In an evening in the early 80s, my aunt took me to see a movie called “Purple Rain.” Even though I probably shouldn’t have been allowed to view it at such a young age, I am grateful for that experience. It became an essential piece in the mosaic of my creative core. I made the decision of wanting to become a Fashion Designer at age 9 after watching a PBS special about a man who created attire for African royalty, specifically princes. Prince the legendary musician showed me how human beings had the capacity to use sound and visual to evoke unforgettable emotion.
He was a beautiful and graceful man. The hair, eyelashes and cheekbones on a petite stature are features that society would call feminine. His attire went from the extremes of high flamboyance to erotically minimalist. Forcing us to either stare and or quickly look away. Only he could pull off those looks unapologetically. What a gift it is to have an ownership of a look, a style. His style was recognizable but transcended and evolved without losing its essence. Others who are inspired and attempt to emulate have to do so with great care otherwise it becomes comedic.
The music has a rhythm that pumps adrenaline through veins. The lyrics put colorful and sometimes deep dark visuals in my head. They always make me think. Most of my vivid memories of listening to Prince were sitting in the backseat of a sedan, his singles playing on the radio. Car windows were down, I’m looking out and air blowing in my face. I would think about life. “Am I like my parents, just like Prince?” His upbeat songs made me imagine colorful drawings, cartoons, melodramatic plays (in glorious costumes of course) and ladies dressed in their fanciest feminine attire strutting to the hottest party. It took me away from my small normal life and to things that were beyond my current reality but had tangible possibilities one day. If only I believed.
Many of the women portrayed in the movie “Purple Rain” looked like sexy Barbie Dolls draped in lingerie. It was the first sex scene I saw on the big screen. Two beautiful people of color, and they were fabulous. Did it warp my perception of sex and female roles? Did it romanticize the deed? I’m not sure, but I do firmly believe like most things in life, it should be done with passion or not at all.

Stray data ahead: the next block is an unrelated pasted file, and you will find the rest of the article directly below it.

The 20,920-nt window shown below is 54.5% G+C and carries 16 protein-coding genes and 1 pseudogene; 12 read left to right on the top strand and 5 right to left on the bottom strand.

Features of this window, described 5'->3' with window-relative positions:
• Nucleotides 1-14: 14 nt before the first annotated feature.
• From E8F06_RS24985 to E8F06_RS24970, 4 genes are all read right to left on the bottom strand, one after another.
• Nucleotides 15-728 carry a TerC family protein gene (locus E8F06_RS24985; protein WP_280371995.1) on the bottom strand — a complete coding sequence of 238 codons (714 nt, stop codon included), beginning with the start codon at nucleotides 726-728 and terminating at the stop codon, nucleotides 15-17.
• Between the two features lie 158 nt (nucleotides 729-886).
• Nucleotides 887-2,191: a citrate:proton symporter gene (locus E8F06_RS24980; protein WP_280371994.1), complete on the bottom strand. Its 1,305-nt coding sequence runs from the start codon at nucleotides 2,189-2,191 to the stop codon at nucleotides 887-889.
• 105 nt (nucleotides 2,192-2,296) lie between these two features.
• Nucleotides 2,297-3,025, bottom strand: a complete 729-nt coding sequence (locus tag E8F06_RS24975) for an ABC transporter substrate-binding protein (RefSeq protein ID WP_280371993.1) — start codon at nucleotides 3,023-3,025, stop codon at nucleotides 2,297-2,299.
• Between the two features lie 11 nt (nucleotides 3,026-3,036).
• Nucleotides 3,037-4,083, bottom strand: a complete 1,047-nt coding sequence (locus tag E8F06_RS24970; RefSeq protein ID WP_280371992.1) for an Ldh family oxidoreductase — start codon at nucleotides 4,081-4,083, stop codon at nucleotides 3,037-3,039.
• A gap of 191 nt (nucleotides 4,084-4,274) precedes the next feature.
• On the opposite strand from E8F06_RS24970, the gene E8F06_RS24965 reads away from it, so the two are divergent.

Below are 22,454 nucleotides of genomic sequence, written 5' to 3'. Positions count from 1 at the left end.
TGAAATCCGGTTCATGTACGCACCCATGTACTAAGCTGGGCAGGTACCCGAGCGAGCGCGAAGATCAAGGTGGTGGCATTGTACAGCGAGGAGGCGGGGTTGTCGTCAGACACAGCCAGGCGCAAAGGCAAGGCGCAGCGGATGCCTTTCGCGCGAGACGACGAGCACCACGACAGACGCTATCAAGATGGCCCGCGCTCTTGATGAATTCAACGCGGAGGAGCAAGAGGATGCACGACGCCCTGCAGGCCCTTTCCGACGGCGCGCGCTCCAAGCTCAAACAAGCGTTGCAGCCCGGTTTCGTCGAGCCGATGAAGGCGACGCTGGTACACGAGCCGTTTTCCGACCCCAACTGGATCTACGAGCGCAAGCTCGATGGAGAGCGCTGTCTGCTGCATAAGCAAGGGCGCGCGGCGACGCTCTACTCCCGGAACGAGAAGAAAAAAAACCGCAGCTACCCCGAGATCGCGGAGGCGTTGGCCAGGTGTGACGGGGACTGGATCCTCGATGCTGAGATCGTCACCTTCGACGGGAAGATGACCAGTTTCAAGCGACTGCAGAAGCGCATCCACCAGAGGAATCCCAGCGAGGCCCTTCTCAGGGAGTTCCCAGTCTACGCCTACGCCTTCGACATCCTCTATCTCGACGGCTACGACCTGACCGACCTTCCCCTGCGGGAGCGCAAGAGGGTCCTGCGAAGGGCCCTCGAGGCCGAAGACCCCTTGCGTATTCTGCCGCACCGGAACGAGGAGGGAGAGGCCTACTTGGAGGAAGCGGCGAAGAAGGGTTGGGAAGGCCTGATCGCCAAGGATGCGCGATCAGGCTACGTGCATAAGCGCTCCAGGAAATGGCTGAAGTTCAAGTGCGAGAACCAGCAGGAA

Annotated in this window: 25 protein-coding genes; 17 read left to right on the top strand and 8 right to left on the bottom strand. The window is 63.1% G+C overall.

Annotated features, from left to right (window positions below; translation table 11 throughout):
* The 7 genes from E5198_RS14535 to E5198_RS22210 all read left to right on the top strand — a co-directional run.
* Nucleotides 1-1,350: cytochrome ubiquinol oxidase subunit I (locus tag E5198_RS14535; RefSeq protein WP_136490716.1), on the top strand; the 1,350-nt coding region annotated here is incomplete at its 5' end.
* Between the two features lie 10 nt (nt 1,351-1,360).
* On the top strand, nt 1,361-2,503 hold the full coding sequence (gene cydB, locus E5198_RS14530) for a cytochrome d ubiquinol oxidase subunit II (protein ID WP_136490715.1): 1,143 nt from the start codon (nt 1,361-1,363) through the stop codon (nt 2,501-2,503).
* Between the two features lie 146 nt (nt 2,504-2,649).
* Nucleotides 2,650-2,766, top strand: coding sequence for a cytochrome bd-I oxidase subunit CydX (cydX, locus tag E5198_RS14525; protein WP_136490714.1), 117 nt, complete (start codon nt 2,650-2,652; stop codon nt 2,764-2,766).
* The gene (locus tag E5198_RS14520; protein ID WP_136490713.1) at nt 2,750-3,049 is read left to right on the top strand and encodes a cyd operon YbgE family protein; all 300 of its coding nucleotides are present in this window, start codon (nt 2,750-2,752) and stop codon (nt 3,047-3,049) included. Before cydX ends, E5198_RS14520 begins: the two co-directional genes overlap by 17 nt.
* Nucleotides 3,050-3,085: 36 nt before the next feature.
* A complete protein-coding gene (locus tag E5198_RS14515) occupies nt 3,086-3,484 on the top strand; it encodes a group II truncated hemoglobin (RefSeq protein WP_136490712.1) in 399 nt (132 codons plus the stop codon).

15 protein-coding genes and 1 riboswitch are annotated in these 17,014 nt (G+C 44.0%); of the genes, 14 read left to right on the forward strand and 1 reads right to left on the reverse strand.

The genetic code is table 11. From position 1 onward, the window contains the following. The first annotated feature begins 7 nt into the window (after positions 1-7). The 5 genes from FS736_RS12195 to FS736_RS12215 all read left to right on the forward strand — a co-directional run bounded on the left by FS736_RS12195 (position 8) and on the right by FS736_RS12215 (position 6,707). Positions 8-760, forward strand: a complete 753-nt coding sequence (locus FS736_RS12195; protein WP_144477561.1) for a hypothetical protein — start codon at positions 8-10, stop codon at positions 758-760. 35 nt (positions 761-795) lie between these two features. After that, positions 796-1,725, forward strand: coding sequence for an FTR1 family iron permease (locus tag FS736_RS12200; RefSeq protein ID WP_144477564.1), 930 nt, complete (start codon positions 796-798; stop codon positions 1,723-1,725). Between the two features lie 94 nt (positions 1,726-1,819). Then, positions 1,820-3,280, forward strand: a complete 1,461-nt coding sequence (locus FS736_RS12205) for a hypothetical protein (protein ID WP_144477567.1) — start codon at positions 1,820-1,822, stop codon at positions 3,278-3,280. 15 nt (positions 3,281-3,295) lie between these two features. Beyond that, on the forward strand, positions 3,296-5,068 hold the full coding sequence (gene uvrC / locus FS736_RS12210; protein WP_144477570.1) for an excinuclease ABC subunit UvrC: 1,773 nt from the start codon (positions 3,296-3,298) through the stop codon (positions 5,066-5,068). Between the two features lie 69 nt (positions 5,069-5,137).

Prince was once a young man from Minneapolis, Minn., with family issues like the rest of us, who then transformed into an out of this world icon. He was living proof that it didn’t matter where we came from. With God-given talent, hard-work, and dedication, we could thrive from our art.
My 6-year-old son, Z accompanied me to a Prince tribute party at Fort Green Park a week after the heartbreaking news. As we entered the park we were embraced by his funky tunes and viewed all the other celebrating mourners trimmed in the color purple. It was raining that day. The song “Purple Rain” was played 15 minutes later. Z asked why were they giving this man a party as I attached photo buttons on the chest of his jacket. I explained in the simplest way I could, that he was a musician who made songs everyone loved, and he was no longer with us. Michael Jackson left the world when I became pregnant, Whitney Houston passed when he started speaking in full sentences, and now our Sweet Prince. He is too young to comprehend that I was mourning important parts of my childhood.
By the time we sat in the grass with hundreds of others to view the movie “Purple Rain,” my little guy’s eyes were brighter than usual. It was close to his bedtime and I was concerned, but he didn’t want to leave until the end of the movie. As he watched Prince’s first performance he asked numerous questions, “Why is he lying on the floor Mommy?”
“He is passionate, I replied. He loves and feels his music.”
I made an effort of covering his eyes during the sexual scenes. We all danced in unison to the final triumph performance. It was beautiful.
A few weeks after the party, while taking a drive together, I turn my head back to Z sitting in the backseat. “Z, what you feel like listening to?”
His response was “Purple Rain.” My heart melted in sparkles and glitter. Adding icing on the cake, he then asked about the meaning of the song. My childhood still exists after all in another form. Thank you for everything, Prince Rogers Nelson.